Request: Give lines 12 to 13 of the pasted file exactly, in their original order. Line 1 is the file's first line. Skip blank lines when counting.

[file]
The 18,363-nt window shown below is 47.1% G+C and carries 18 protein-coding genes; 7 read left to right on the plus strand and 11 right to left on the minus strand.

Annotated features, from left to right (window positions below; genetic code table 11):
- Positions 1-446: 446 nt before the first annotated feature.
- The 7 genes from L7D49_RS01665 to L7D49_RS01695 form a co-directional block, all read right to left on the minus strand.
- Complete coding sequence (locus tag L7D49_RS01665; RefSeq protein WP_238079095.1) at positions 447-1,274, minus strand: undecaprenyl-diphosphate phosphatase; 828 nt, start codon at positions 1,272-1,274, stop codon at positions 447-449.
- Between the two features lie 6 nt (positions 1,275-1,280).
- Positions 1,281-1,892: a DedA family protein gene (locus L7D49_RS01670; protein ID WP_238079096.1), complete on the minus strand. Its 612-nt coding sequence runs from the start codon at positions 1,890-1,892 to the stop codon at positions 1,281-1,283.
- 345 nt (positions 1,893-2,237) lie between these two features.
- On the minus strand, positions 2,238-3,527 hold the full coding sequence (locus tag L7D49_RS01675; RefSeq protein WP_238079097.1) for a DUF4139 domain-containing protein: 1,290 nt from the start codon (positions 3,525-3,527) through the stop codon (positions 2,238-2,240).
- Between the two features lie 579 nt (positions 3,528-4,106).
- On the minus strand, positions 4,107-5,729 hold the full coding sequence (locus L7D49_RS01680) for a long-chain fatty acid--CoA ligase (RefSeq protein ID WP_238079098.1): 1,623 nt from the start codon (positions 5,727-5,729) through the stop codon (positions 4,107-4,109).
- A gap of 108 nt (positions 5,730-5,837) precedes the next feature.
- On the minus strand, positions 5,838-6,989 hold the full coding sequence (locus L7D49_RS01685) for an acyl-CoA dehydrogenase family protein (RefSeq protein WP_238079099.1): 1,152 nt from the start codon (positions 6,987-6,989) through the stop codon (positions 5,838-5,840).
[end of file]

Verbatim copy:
- A gap of 108 nt (positions 5,730-5,837) precedes the next feature.
- On the minus strand, positions 5,838-6,989 hold the full coding sequence (locus L7D49_RS01685) for an acyl-CoA dehydrogenase family protein (RefSeq protein WP_238079099.1): 1,152 nt from the start codon (positions 6,987-6,989) through the stop codon (positions 5,838-5,840).